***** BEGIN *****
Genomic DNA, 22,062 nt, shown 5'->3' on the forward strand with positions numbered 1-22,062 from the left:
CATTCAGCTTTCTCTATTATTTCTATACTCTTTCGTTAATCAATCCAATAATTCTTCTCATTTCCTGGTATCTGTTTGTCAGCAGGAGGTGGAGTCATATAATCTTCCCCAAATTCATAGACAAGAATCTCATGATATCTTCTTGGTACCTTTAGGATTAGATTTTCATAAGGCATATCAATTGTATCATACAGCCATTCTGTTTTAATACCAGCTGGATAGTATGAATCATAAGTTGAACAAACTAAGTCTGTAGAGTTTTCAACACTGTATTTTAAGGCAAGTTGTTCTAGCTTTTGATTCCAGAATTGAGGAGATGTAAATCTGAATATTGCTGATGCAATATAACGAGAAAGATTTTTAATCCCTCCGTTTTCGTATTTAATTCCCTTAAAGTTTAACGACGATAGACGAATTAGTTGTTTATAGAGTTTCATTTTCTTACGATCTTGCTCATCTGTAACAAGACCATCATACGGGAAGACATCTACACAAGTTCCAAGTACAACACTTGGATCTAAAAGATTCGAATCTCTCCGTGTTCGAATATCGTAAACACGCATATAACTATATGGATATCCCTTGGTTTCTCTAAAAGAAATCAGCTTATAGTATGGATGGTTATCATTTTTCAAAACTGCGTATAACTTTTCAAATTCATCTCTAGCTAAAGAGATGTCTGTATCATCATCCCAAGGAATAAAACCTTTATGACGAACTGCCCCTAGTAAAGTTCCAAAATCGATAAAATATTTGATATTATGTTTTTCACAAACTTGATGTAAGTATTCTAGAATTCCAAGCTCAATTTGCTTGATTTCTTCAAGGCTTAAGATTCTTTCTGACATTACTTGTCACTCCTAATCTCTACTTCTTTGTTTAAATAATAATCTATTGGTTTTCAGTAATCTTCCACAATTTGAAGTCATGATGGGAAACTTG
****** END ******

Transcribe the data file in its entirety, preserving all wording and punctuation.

Genomic DNA, 22,062 nt, shown 5'->3' on the forward strand with positions numbered 1-22,062 from the left:
CATTCAGCTTTCTCTATTATTTCTATACTCTTTCGTTAATCAATCCAATAATTCTTCTCATTTCCTGGTATCTGTTTGTCAGCAGGAGGTGGAGTCATATAATCTTCCCCAAATTCATAGACAAGAATCTCATGATATCTTCTTGGTACCTTTAGGATTAGATTTTCATAAGGCATATCAATTGTATCATACAGCCATTCTGTTTTAATACCAGCTGGATAGTATGAATCATAAGTTGAACAAACTAAGTCTGTAGAGTTTTCAACACTGTATTTTAAGGCAAGTTGTTCTAGCTTTTGATTCCAGAATTGAGGAGATGTAAATCTGAATATTGCTGATGCAATATAACGAGAAAGATTTTTAATCCCTCCGTTTTCGTATTTAATTCCCTTAAAGTTTAACGACGATAGACGAATTAGTTGTTTATAGAGTTTCATTTTCTTACGATCTTGCTCATCTGTAACAAGACCATCATACGGGAAGACATCTACACAAGTTCCAAGTACAACACTTGGATCTAAAAGATTCGAATCTCTCCGTGTTCGAATATCGTAAACACGCATATAACTATATGGATATCCCTTGGTTTCTCTAAAAGAAATCAGCTTATAGTATGGATGGTTATCATTTTTCAAAACTGCGTATAACTTTTCAAATTCATCTCTAGCTAAAGAGATGTCTGTATCATCATCCCAAGGAATAAAACCTTTATGACGAACTGCCCCTAGTAAAGTTCCAAAATCGATAAAATATTTGATATTATGTTTTTCACAAACTTGATGTAAGTATTCTAGAATTCCAAGCTCAATTTGCTTGATTTCTTCAAGGCTTAAGATTCTTTCTGACATTACTTGTCACTCCTAATCTCTACTTCTTTGTTTAAATAATAATCTATTGGTTTTCAGTAATCTTCCACAATTTGAAGTCATGATGGGAAACTTG